Funding for research projects, particularly grants provided by the National Institutes of Health (NIH), is tight right now, says Carolyn Meltzer, MD, FACR, a professor and the chair of the radiology department at Emory University School of Medicine.

“Statistics show that the number of grants is not down, but grants are being funded at drastically lower levels,” she says. “We can’t do what needs to be done.”

Meltzer refers to legislation introduced July 16, 2008, by senators Tom Harkin (D-Iowa) and Arlen Specter (R-Pa.) to provide an additional $5.2 billion to the NIH for fiscal year 2008. The requested supplement is an attempt to reestablish NIH funding to levels consistent with inflation, as well as to provide the institutes with sufficient resources to continue funding research projects. The bill calls for an allocation of $1.2 billion for the National Cancer Institute and $4 billion to other NIH institutes. This legislation follows the Senate Appropriations Committee’s approval of an $875 million increase in NIH funding for fiscal year 2009; President George W. Bush’s request for 2009 is $29.229 billion, a decrease of $150 million from the previous year.

Jeffrey Weinreb, MD, FACR, a professor of diagnostic radiology and chief of MRI at the Yale University School of Medicine, reinforces the importance of clinical involvement in new product research but notes that scientific and medical evidence of a product’s viability isn’t always enough. “Manufacturers are not going to support something unless they see a profit at the end,” he says.

With funding availability an issue, Weinreb says that’s when disruptive technology can play a role. He cites Harvard professor Clayton M. Christensen, PhD, for defining this term as “not just anything new or different, but something that changes the existing business model.”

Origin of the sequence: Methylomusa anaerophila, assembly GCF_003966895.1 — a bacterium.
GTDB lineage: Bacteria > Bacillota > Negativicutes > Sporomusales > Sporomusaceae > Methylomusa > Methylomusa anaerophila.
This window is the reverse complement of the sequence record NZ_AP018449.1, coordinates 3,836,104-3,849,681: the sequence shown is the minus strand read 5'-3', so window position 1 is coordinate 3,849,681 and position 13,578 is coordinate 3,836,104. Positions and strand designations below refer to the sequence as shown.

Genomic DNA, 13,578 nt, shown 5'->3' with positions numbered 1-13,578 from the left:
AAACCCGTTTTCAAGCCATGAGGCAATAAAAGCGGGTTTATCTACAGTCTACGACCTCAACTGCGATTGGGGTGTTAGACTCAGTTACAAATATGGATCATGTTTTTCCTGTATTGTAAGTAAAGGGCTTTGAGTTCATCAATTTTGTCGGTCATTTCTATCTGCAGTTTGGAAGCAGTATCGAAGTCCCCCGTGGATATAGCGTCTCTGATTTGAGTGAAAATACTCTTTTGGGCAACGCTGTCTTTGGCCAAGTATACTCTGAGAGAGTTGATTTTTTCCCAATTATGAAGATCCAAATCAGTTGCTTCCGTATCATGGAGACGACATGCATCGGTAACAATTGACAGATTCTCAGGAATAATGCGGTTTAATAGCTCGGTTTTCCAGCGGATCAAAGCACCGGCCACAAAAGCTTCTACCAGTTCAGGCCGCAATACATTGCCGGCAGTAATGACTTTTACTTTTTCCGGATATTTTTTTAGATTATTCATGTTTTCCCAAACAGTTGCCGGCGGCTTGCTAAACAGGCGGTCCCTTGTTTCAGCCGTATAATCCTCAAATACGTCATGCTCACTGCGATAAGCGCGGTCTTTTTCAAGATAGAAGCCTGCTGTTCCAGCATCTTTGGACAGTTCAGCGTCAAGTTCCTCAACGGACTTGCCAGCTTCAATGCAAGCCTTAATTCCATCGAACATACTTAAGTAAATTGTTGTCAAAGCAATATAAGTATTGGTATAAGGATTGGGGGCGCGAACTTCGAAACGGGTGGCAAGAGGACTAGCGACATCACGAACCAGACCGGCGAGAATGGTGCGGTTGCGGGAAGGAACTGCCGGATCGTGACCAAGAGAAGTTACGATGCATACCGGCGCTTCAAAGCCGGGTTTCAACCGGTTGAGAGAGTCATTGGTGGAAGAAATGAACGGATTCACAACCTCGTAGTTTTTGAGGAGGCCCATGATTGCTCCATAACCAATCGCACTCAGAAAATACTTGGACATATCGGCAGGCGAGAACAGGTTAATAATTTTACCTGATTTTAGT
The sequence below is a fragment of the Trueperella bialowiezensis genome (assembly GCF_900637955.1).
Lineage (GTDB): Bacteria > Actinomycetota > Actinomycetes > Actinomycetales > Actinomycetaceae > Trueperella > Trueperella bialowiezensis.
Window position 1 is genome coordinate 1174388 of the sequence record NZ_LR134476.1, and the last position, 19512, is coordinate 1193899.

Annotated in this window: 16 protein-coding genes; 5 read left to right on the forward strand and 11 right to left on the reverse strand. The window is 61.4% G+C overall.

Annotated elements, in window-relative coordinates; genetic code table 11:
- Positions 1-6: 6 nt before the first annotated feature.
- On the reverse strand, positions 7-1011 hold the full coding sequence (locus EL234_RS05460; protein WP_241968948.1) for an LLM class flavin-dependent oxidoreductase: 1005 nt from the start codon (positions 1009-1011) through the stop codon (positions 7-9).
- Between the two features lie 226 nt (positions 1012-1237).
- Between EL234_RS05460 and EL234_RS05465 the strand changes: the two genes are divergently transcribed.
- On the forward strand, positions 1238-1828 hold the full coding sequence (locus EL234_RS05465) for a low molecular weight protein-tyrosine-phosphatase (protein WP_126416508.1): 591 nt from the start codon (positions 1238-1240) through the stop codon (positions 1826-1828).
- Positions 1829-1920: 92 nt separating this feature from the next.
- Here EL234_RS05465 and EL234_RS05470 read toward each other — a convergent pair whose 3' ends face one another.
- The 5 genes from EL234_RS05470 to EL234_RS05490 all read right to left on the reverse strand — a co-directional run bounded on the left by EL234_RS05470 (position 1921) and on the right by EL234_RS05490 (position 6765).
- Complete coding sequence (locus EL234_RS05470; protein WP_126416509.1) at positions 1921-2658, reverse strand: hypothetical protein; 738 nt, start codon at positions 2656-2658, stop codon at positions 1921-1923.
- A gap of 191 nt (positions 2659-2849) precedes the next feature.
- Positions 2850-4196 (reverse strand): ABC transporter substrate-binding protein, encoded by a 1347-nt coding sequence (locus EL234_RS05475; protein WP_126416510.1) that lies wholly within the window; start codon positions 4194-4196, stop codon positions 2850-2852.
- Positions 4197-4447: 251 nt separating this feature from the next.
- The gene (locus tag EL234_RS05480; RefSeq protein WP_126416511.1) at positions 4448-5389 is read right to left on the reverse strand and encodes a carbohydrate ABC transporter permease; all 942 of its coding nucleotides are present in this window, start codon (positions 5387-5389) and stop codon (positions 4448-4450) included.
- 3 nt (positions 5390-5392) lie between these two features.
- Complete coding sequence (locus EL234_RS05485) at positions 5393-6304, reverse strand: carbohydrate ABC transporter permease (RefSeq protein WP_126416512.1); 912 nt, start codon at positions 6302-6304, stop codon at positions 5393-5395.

In contrast, sustaining technology involves products with highly improved new features that enhance product performance and replace existing technology.

“Disruptive technology is not always easy to recognize,” Weinreb says. “It’s simpler and cheaper than existing technology. The vast majority of people say, ‘This will never work.’”

Established companies usually don’t like disruptive technology, he says, due to the smaller market and lower profit margins that are initially available. “They often do not want to deal with it until the technology is further developed, and they prefer to push the existing technology so that its performance stays above what the disruptive technology can achieve,” he says.

Weinreb cites PACS as an example of a disruptive technology. “PACS changes the whole business model,” he says, “and that’s why it’s disruptive.” This doesn’t mean the technology is disruptive for the medical community. It just offers the opportunity to dramatically change the medical imaging business model.

Conversely, he says, MRI’s progression from development to introduction to the marketplace is an example of the more popular sustaining technology.

“It’s still imaging, the business model is still the same, but it’s a technology that didn’t exist 30 years ago and it’s very fast growing,” he says. “The term ‘sustaining technology’ does not imply that the technology is better or worse than a disruptive one. Breast MRI and multidetector CT are often cited by advocates as disruptive technologies. As exciting and valuable as they are, they are in fact excellent examples of sustaining or evolutionary technologies.”

Weinreb adds, “It’s very rare that something new just pops up in a year. When we hear about a new technology it’s usually been in the works for years.”

— KH